Solving SOPA

Monday January 23, 2012 – Stewart Wolpin

Wikipedia, Google, Reddit, Wired, et al, all have had their say about SOPA – the Stop Online Piracy Act, officially H.R.3261, and the Senate version, PIPA (Protect Intellectual Property Act), officially S.968 with their Web blackouts and/or protests on January 18. In the wake of the blackouts and White House opposition, several former Congressional supporters on both sides of the aisle have now turned against the measures as well.

Now what?

Silicon Valley may rightly disapprove of SOSA and PIPA, but no one disputes the need for some measure(s) to stem the tide of illegal content flowing from foreign servers serving the less scrupulous amongst us.

Many, including CEA, urge support and passage of the shockingly bi-partisan Digital Trade (OPEN) Act, which purports to more surgically target rogue Web sites than the more blunt instruments wielded by SOPA or PIPA. It’s not known how the Web community will react to OPEN.

But it doesn’t matter if what seems to be the perfect piece of legislation is composed and passed. If history has taught us anything, it’s that it’s impossible for the law to keep pace with technology. Hollywood studios ended up breathing a sigh of relief when its ill-considered law suits against Sony and the VCR failed, and it took 60 years for lawmakers to update the Telecommunications Act of 1936, and even then the 1996 bill fell short of dealing with the implications of the then-new Internet, to cite two examples.

An Anti-Piracy Prescription

What is needed is not continued division between copyright holders, Silicon Valley and Congress, but cooperation to wage a hearts and minds campaign. After all, these foreign Websites wouldn’t be in business if folks in the U.S. didn’t use them. And apparently, consumers don’t conflate illegal downloading with walking into a store, shoving DVDs and CDs into their pants, and blithely walking out without paying.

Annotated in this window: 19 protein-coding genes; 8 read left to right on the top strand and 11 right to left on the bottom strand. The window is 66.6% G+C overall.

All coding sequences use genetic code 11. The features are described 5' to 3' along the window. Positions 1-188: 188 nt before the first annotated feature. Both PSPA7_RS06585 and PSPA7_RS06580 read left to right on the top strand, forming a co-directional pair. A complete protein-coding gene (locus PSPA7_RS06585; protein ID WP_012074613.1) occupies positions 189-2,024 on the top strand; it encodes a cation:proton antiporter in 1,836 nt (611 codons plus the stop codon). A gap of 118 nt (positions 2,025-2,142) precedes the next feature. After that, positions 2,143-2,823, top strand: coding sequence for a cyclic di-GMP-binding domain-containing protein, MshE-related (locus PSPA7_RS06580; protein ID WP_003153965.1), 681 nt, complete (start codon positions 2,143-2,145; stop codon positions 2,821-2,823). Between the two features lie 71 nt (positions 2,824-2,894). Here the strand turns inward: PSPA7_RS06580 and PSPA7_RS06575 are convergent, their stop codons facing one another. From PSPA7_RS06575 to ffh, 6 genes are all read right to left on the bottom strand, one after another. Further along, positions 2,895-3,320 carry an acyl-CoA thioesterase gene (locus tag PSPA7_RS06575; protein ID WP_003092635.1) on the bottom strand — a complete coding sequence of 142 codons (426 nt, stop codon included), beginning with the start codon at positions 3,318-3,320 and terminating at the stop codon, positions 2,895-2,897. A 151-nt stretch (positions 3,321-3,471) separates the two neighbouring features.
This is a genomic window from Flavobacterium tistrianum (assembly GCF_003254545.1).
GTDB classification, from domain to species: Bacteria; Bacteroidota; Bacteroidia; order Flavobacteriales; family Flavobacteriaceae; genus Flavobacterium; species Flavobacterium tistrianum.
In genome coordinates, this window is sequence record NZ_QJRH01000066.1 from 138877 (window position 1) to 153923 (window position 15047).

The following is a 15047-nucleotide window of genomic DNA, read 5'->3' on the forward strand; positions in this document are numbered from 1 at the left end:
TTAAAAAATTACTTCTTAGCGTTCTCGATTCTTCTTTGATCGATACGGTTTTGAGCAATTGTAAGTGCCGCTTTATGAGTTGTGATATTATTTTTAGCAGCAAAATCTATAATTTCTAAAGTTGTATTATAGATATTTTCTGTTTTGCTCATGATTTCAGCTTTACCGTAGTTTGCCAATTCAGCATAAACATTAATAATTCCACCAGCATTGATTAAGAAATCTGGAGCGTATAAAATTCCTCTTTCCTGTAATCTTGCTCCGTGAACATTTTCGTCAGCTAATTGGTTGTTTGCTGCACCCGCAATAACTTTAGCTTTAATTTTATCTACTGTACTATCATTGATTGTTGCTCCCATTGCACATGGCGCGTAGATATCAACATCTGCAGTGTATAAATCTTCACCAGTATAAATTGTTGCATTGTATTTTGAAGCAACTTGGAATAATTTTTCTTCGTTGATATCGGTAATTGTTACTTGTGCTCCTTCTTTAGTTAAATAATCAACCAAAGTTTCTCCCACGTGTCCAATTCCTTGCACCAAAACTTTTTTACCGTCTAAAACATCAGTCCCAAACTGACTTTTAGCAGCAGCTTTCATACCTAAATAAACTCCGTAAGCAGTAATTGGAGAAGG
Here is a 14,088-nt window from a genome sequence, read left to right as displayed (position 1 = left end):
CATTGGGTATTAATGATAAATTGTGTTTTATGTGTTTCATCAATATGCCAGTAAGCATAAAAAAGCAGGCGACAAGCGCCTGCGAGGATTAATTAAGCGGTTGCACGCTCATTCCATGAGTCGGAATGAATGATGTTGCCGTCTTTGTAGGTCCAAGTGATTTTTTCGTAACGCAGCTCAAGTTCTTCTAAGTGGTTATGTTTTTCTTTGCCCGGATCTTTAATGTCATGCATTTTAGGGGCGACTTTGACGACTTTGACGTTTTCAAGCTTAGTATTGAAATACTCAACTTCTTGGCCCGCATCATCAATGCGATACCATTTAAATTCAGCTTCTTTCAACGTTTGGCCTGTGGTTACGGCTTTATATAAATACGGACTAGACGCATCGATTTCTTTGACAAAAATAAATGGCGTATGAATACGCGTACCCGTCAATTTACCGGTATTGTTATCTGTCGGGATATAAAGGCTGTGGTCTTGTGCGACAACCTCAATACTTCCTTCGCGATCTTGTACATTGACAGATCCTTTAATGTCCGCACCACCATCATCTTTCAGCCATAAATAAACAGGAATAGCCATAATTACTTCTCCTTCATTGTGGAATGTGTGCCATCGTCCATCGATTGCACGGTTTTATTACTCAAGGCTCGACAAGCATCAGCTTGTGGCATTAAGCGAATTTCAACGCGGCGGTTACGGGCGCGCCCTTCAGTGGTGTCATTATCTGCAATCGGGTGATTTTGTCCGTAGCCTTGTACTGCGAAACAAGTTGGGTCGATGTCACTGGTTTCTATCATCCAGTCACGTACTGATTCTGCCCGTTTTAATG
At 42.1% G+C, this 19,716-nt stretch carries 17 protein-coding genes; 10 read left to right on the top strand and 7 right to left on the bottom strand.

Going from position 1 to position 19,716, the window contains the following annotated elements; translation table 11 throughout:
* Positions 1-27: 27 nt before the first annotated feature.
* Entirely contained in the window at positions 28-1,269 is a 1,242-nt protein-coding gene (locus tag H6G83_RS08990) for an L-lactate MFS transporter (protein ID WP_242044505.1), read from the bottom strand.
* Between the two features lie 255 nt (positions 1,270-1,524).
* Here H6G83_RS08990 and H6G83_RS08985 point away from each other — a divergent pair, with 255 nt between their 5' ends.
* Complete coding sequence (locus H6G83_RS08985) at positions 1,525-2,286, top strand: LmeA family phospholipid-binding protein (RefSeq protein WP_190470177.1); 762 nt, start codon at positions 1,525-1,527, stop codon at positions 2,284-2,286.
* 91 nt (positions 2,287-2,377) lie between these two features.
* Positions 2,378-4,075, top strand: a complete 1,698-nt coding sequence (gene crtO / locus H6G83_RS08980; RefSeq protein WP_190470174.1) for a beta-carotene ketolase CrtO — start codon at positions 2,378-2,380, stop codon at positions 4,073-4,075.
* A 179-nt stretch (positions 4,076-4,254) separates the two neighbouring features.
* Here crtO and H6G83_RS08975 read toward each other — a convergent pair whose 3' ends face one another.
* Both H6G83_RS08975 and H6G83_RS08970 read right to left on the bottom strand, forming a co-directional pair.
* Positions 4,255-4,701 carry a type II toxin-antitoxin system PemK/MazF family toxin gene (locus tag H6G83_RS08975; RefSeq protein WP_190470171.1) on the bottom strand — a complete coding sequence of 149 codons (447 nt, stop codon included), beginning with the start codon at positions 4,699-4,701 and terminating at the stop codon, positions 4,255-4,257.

For instance, Wednesday’s Web blackouts and the attendant media coverage have raised the public consciousness of the issue. Someone/anyone/everyone should continue this education process to educate consumers about legal and illegal behavior where uploading and downloading copyrighted content is concerned, to make it clear what kinds of behaviors by ordinary citizens are legal or not.

Someone/anyone/everyone should create some sort of a “not-watch list,” a directory of offending Web sites, technical methods – perhaps in parental controls – to restrict access to offending sites by children, and an FAQ on how to recognize illegal content and sites.

Search sites, ISPs, ad companies, financial institutions and Web sites themselves should publicize self-policing efforts and showcase successful efforts to keep sites legal.

Someone/anyone/everyone should initiate a social media campaign by anti-SOPA Web entities (Wikipedia, Google, et al) to equate illegal downloading with shoplifting, or otherwise socially demonize cyber content theft until the activity is considered akin at least to smoking.

Hollywood studios should stop acting – or at least appearing to act – so greedy. For one thing, studios should more quickly adopt UltraViolet, the industry effort to make it easier for consumers to enjoy content legally bought on a variety of devices and formats, regardless of how or where said content was originally purchased. (Or, something akin to it).

Finally, everyone needs to stop treating online piracy as a divisive advocacy issue. No one wins if the Web turns into a criminal paradise. A concerted social, economic and legal effort to combat online piracy would ultimately be more effective than a single piece of legislation, no matter how well-intentioned or written.